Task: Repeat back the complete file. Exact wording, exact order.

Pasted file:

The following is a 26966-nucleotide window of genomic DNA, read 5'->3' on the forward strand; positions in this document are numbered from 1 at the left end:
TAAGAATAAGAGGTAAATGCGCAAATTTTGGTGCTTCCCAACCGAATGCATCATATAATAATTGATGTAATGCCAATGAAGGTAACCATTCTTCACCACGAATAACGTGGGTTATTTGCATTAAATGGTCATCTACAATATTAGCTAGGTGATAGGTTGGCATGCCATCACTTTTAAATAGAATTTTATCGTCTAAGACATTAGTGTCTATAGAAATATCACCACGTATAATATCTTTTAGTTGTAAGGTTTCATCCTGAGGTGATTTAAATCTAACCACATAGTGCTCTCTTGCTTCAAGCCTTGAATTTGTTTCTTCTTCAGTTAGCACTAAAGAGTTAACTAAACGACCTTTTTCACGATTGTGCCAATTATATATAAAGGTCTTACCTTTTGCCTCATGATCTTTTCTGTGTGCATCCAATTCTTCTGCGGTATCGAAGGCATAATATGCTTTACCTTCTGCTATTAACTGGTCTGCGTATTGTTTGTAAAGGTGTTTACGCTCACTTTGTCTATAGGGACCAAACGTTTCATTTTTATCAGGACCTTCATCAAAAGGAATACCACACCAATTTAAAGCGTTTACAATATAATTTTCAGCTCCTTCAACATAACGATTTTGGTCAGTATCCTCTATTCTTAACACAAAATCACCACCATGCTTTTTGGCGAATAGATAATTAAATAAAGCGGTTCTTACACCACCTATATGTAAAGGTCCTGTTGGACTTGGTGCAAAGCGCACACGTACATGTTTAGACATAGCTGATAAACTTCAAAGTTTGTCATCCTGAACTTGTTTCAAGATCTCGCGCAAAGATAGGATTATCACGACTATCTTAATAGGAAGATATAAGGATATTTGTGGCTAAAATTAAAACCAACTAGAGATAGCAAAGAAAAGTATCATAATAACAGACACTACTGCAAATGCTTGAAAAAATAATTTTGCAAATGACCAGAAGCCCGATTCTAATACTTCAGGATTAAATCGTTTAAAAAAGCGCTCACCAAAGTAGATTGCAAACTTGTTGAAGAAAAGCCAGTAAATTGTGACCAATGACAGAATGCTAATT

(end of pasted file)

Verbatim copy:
The following is a 26966-nucleotide window of genomic DNA, read 5'->3' on the forward strand; positions in this document are numbered from 1 at the left end:
TAAGAATAAGAGGTAAATGCGCAAATTTTGGTGCTTCCCAACCGAATGCATCATATAATAATTGATGTAATGCCAATGAAGGTAACCATTCTTCACCACGAATAACGTGGGTTATTTGCATTAAATGGTCATCTACAATATTAGCTAGGTGATAGGTTGGCATGCCATCACTTTTAAATAGAATTTTATCGTCTAAGACATTAGTGTCTATAGAAATATCACCACGTATAATATCTTTTAGTTGTAAGGTTTCATCCTGAGGTGATTTAAATCTAACCACATAGTGCTCTCTTGCTTCAAGCCTTGAATTTGTTTCTTCTTCAGTTAGCACTAAAGAGTTAACTAAACGACCTTTTTCACGATTGTGCCAATTATATATAAAGGTCTTACCTTTTGCCTCATGATCTTTTCTGTGTGCATCCAATTCTTCTGCGGTATCGAAGGCATAATATGCTTTACCTTCTGCTATTAACTGGTCTGCGTATTGTTTGTAAAGGTGTTTACGCTCACTTTGTCTATAGGGACCAAACGTTTCATTTTTATCAGGACCTTCATCAAAAGGAATACCACACCAATTTAAAGCGTTTACAATATAATTTTCAGCTCCTTCAACATAACGATTTTGGTCAGTATCCTCTATTCTTAACACAAAATCACCACCATGCTTTTTGGCGAATAGATAATTAAATAAAGCGGTTCTTACACCACCTATATGTAAAGGTCCTGTTGGACTTGGTGCAAAGCGCACACGTACATGTTTAGACATAGCTGATAAACTTCAAAGTTTGTCATCCTGAACTTGTTTCAAGATCTCGCGCAAAGATAGGATTATCACGACTATCTTAATAGGAAGATATAAGGATATTTGTGGCTAAAATTAAAACCAACTAGAGATAGCAAAGAAAAGTATCATAATAACAGACACTACTGCAAATGCTTGAAAAAATAATTTTGCAAATGACCAGAAGCCCGATTCTAATACTTCAGGATTAAATCGTTTAAAAAAGCGCTCACCAAAGTAGATTGCAAACTTGTTGAAGAAAAGCCAGTAAATTGTGACCAATGACAGAATGCTAATT